Dear Ms. Ferrer,
This year, Jane, Janine and I are participating in the 2009 TBR Challenge. I know your novel doesn’t fit into March’s theme but given my past history with this challenge, that should come as no surprise. It was in my TBR pile, however. And since I was in the mood for a YA, your book did the trick.
Ali Montero is a good, Cuban-American girl. She goes to Catholic school and shares a love of music with her father, who’s a music professor. He wants and expects her to become a music teacher just like him. That’s all well and good, but Ali doesn’t want to teach music. Oh sure, she can but that’s not what fills her soul. What she’d much rather do is perform.
To that end, Ali auditions for a TV competition, Oye Me Canto — a Latin American version of American Idol. At 17, she’s one of the youngest but age means nothing to talent. Much to her shock and delight, she’s selected to be a finalist. Great thing, right? It would be if it weren’t for the fact that Ali entered the competition without her father’s permission. After all, he wants her to become a teacher and he just wouldn’t approve, let alone let her. But getting her father to let her on the show is just the first of Ali’s challenges. Now she’ll have to figure out if the price of reaching her dreams is worth it.
While I don’t watch the show anymore, I was a huge fan of American Idol when it first premiered. That might sound strange because I never voted. Not once did I try. In fact, I rarely watched the results show. But I love music and I love watching people perform — it’s very true. You can tell when a performer is on and when they choose the correct song and style. So it was interesting for me to read a YA take on this.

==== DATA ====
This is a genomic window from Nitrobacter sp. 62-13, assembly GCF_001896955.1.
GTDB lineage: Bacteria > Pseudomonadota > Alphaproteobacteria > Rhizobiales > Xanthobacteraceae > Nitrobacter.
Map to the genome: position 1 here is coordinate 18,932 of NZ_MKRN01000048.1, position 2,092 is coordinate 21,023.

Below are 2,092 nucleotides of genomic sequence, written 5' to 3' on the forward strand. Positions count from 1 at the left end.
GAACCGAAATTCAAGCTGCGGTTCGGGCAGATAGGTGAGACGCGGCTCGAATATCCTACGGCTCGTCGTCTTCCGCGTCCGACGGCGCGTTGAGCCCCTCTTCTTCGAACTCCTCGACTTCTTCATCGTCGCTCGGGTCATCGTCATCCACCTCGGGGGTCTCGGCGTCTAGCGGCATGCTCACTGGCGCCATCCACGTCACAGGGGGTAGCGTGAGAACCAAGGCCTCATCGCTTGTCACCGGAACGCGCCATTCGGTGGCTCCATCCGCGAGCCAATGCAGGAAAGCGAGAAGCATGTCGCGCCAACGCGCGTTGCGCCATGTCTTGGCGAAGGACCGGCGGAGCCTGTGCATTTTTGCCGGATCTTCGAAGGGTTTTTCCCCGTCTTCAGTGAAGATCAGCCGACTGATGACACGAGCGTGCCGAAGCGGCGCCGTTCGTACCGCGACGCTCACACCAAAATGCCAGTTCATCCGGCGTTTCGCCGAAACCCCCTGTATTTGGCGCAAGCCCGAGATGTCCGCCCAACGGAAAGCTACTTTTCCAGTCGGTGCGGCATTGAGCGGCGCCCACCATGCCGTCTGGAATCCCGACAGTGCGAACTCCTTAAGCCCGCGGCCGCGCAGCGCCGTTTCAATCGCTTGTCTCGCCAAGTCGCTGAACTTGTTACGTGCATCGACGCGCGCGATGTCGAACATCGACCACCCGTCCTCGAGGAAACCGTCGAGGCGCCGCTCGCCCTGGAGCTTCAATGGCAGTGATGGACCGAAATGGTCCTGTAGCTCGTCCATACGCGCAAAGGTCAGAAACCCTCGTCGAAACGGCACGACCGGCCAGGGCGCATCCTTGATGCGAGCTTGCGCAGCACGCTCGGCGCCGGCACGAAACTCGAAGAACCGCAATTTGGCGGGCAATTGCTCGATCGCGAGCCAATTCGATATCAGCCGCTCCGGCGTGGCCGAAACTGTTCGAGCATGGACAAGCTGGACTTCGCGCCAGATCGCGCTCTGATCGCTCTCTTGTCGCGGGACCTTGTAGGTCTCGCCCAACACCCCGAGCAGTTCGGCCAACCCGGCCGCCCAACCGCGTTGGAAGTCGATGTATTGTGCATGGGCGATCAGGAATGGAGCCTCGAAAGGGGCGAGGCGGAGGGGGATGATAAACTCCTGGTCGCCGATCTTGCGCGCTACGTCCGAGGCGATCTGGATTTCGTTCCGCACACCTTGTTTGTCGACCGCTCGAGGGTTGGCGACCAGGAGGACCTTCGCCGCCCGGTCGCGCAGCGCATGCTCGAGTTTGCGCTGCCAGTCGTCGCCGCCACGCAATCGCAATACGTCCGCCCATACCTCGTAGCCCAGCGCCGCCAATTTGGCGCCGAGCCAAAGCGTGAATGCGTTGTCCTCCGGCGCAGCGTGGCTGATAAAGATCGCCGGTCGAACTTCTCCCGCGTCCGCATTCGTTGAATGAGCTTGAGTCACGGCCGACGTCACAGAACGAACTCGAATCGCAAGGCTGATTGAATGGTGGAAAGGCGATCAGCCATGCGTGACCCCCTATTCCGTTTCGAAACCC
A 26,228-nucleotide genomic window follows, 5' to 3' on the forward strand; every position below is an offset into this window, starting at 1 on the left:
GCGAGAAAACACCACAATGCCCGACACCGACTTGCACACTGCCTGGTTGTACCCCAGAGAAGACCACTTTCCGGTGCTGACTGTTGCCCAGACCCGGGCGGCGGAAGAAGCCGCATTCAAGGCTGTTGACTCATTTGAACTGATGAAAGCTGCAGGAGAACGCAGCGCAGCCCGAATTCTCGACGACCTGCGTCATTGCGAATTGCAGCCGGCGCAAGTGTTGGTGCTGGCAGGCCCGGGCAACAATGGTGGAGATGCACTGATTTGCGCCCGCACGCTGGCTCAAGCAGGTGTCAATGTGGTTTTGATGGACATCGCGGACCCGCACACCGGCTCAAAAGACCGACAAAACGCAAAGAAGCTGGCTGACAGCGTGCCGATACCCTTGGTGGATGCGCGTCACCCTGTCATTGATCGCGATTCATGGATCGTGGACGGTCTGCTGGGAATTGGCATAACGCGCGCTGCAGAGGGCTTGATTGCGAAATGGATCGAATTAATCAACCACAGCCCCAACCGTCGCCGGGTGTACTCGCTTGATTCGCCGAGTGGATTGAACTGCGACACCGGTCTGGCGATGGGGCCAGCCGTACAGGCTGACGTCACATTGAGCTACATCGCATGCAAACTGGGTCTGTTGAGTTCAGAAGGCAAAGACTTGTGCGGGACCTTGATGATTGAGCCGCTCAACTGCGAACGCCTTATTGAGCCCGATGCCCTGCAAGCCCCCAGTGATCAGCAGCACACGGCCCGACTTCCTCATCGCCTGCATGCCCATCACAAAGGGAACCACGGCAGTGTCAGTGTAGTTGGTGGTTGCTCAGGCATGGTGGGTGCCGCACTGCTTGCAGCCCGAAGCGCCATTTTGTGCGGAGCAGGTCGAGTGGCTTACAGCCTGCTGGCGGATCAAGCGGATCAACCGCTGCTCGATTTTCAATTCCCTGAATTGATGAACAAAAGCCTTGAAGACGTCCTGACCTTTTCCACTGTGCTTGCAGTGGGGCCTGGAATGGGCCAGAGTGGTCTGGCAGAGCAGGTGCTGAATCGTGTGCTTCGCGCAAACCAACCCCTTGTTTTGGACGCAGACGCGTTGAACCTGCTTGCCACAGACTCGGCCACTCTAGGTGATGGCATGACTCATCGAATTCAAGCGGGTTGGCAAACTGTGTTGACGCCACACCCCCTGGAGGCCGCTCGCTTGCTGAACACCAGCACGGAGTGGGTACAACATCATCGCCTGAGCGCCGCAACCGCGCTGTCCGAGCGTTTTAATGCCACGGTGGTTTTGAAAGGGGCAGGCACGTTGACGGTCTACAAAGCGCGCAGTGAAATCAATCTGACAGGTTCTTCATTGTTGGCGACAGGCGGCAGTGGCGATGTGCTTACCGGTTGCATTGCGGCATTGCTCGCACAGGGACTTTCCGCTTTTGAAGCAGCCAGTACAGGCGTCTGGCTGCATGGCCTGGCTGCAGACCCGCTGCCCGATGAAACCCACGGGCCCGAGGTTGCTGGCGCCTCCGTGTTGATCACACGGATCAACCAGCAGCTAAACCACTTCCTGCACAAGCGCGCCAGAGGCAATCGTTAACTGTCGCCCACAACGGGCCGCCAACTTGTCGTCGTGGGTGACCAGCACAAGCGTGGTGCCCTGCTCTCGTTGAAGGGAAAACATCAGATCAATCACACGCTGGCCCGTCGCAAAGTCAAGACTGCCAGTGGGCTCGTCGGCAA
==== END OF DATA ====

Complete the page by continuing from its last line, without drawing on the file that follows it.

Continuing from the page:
Ali’s voice was great. I loved the Latin American culture that pervaded through the whole book. It informed her character and personality in a way that made her a fleshed out character. Of course, this was helped by the fact that the cast was mostly Latin American — maybe even entirely; I’m trying to think of a non-Latino character and am failing — so the characters ran the gamut, making a great and diverse cast.
On the other hand, there’s nothing exactly new here in the story. I think the well-done Latin American culture brings a fresh spin to it, but the other elements will be familiar. There’s a cute boy that Ali likes. There’s a rival who’s out to sabotage Ali’s chances of winning. There’s Ali’s transformation from being a normal girl to being a future star. This didn’t bother me because I thought it was well executed, but I think readers looking for a new and innovative read will probably not be as satisfied.
Because of the reality TV show premise, I also think the novel can be a little episodic. Don’t get me wrong. Every part fits into the story following Ali’s quest to become the next Latin American superstar, but sometimes I thought we’d flit from one thing to another without leaving much lasting impact.
I did like the subplot involving Ali’s father and his love life. I thought Ali’s perspective on the whole matter was very refreshing. Except for the notable (and understandable) exception, she takes it all in stride and makes no secret of who she thinks he should be dating anyway. There’s no anger over him finding a new love. There’s no competition for attention. In fact, I liked the fact that Ali thought he should have found someone new a long time ago. She loved her mother, but Ali didn’t put her on a pedestal and doesn’t consider a new partner to be a "replacement." I liked that and after reading many a young adult novel in which the narrator is antagonistic towards the parent’s new significant other/romantic prospect, it was nice.
All in all, I thought this novel was a pleasant, comforting read. The cultural aspect put a wonderful spin on a familiar story. At the same time, there were also enough twists and surprises to keep me entertained. I don’t like my stories too familiar, after all. All things considered, this comes out to a B- for me.